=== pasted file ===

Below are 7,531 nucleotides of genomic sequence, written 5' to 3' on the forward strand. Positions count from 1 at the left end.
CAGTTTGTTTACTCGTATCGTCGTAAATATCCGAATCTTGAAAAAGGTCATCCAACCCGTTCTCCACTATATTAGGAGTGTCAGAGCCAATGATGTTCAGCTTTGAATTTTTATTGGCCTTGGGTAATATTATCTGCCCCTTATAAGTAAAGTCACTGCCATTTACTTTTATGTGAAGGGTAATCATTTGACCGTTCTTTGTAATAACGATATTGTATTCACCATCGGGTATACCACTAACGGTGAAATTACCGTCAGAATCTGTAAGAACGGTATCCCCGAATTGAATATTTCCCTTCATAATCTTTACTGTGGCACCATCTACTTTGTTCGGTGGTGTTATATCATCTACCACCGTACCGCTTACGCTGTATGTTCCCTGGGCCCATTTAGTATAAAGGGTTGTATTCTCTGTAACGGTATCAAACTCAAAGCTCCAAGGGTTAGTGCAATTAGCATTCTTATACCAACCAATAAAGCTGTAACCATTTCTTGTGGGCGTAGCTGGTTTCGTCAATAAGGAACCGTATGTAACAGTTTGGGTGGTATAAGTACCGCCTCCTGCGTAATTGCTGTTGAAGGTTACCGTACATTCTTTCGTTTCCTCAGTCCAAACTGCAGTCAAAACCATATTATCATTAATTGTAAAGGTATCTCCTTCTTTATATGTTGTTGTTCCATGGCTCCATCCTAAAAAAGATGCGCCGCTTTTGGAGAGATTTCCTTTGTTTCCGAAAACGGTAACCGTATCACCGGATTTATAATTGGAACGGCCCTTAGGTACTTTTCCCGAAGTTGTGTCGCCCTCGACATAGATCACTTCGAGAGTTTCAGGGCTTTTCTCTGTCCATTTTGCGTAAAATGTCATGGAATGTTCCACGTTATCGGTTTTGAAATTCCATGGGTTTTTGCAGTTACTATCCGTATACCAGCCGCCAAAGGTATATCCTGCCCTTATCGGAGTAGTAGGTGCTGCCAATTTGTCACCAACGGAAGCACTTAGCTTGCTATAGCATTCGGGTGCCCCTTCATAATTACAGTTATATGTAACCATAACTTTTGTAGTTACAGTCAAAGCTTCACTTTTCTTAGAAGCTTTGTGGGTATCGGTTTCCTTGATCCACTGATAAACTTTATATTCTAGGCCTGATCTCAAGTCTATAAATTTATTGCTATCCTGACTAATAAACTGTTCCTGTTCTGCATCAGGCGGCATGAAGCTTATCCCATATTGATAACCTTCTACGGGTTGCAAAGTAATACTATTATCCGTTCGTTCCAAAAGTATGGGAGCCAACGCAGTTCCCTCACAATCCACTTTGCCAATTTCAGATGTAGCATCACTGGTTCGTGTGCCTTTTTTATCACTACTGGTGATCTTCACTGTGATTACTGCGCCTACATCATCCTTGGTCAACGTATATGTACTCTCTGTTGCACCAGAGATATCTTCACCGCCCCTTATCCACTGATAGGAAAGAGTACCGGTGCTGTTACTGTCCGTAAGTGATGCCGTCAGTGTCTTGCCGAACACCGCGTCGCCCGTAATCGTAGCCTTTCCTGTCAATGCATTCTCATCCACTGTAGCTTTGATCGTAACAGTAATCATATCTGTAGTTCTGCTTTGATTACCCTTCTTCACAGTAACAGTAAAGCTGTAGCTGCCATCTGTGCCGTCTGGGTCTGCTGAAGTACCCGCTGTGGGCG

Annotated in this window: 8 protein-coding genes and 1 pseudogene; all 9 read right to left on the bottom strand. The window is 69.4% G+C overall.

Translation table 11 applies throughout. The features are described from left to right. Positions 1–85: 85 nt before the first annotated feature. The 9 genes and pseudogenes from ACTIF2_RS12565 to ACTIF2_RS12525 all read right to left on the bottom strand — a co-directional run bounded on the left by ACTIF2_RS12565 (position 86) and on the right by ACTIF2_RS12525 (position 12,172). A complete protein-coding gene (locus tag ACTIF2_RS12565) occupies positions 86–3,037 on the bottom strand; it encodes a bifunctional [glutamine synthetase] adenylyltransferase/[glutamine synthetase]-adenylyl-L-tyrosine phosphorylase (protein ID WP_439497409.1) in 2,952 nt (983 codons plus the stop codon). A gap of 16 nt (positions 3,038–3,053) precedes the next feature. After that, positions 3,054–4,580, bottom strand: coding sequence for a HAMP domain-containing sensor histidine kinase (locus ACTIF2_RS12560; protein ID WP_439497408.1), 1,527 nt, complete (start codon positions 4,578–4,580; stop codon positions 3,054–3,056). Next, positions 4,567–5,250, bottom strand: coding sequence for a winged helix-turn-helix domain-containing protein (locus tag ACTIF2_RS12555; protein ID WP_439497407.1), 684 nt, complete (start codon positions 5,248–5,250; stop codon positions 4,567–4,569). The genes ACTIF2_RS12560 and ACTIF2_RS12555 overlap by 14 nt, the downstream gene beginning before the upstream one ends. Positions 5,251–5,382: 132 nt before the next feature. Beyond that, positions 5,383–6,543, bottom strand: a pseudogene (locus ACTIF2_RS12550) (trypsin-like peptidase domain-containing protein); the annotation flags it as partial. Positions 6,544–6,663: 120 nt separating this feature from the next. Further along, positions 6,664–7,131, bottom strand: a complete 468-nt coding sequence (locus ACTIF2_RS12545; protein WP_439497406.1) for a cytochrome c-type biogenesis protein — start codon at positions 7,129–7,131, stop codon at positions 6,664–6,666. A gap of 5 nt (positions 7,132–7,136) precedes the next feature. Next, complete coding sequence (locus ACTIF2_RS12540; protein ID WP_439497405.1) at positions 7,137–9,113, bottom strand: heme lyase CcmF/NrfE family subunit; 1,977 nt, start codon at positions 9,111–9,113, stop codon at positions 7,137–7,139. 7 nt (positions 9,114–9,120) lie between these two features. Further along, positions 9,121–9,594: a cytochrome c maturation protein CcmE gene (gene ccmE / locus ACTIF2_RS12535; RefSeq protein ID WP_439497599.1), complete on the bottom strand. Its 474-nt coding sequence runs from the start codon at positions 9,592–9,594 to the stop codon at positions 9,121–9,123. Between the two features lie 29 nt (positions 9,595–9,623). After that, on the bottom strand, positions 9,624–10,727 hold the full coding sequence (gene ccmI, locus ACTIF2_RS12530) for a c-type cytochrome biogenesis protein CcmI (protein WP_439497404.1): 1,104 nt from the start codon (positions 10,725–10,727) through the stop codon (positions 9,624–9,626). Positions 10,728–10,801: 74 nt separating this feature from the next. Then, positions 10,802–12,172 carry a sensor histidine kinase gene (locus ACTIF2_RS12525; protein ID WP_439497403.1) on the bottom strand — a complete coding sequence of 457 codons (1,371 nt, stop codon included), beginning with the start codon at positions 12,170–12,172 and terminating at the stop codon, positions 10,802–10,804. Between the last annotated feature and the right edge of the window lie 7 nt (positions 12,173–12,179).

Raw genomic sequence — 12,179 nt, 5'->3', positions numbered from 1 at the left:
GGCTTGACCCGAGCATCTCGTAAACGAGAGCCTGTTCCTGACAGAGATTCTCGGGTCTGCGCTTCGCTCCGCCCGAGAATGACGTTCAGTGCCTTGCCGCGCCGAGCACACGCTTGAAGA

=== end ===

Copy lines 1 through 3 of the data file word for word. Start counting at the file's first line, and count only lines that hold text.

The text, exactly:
Below are 7,531 nucleotides of genomic sequence, written 5' to 3' on the forward strand. Positions count from 1 at the left end.
CAGTTTGTTTACTCGTATCGTCGTAAATATCCGAATCTTGAAAAAGGTCATCCAACCCGTTCTCCACTATATTAGGAGTGTCAGAGCCAATGATGTTCAGCTTTGAATTTTTATTGGCCTTGGGTAATATTATCTGCCCCTTATAAGTAAAGTCACTGCCATTTACTTTTATGTGAAGGGTAATCATTTGACCGTTCTTTGTAATAACGATATTGTATTCACCATCGGGTATACCACTAACGGTGAAATTACCGTCAGAATCTGTAAGAACGGTATCCCCGAATTGAATATTTCCCTTCATAATCTTTACTGTGGCACCATCTACTTTGTTCGGTGGTGTTATATCATCTACCACCGTACCGCTTACGCTGTATGTTCCCTGGGCCCATTTAGTATAAAGGGTTGTATTCTCTGTAACGGTATCAAACTCAAAGCTCCAAGGGTTAGTGCAATTAGCATTCTTATACCAACCAATAAAGCTGTAACCATTTCTTGTGGGCGTAGCTGGTTTCGTCAATAAGGAACCGTATGTAACAGTTTGGGTGGTATAAGTACCGCCTCCTGCGTAATTGCTGTTGAAGGTTACCGTACATTCTTTCGTTTCCTCAGTCCAAACTGCAGTCAAAACCATATTATCATTAATTGTAAAGGTATCTCCTTCTTTATATGTTGTTGTTCCATGGCTCCATCCTAAAAAAGATGCGCCGCTTTTGGAGAGATTTCCTTTGTTTCCGAAAACGGTAACCGTATCACCGGATTTATAATTGGAACGGCCCTTAGGTACTTTTCCCGAAGTTGTGTCGCCCTCGACATAGATCACTTCGAGAGTTTCAGGGCTTTTCTCTGTCCATTTTGCGTAAAATGTCATGGAATGTTCCACGTTATCGGTTTTGAAATTCCATGGGTTTTTGCAGTTACTATCCGTATACCAGCCGCCAAAGGTATATCCTGCCCTTATCGGAGTAGTAGGTGCTGCCAATTTGTCACCAACGGAAGCACTTAGCTTGCTATAGCATTCGGGTGCCCCTTCATAATTACAGTTATATGTAACCATAACTTTTGTAGTTACAGTCAAAGCTTCACTTTTCTTAGAAGCTTTGTGGGTATCGGTTTCCTTGATCCACTGATAAACTTTATATTCTAGGCCTGATCTCAAGTCTATAAATTTATTGCTATCCTGACTAATAAACTGTTCCTGTTCTGCATCAGGCGGCATGAAGCTTATCCCATATTGATAACCTTCTACGGGTTGCAAAGTAATACTATTATCCGTTCGTTCCAAAAGTATGGGAGCCAACGCAGTTCCCTCACAATCCACTTTGCCAATTTCAGATGTAGCATCACTGGTTCGTGTGCCTTTTTTATCACTACTGGTGATCTTCACTGTGATTACTGCGCCTACATCATCCTTGGTCAACGTATATGTACTCTCTGTTGCACCAGAGATATCTTCACCGCCCCTTATCCACTGATAGGAAAGAGTACCGGTGCTGTTACTGTCCGTAAGTGATGCCGTCAGTGTCTTGCCGAACACCGCGTCGCCCGTAATCGTAGCCTTTCCTGTCAATGCATTCTCATCCACTGTAGCTTTGATCGTAACAGTAATCATATCTGTAGTTCTGCTTTGATTACCCTTCTTCACAGTAACAGTAAAGCTGTAGCTGCCATCTGTGCCGTCTGGGTCTGCTGAAGTACCCGCTGTGGGCG

Annotated in this window: 8 protein-coding genes and 1 pseudogene; all 9 read right to left on the bottom strand. The window is 69.4% G+C overall.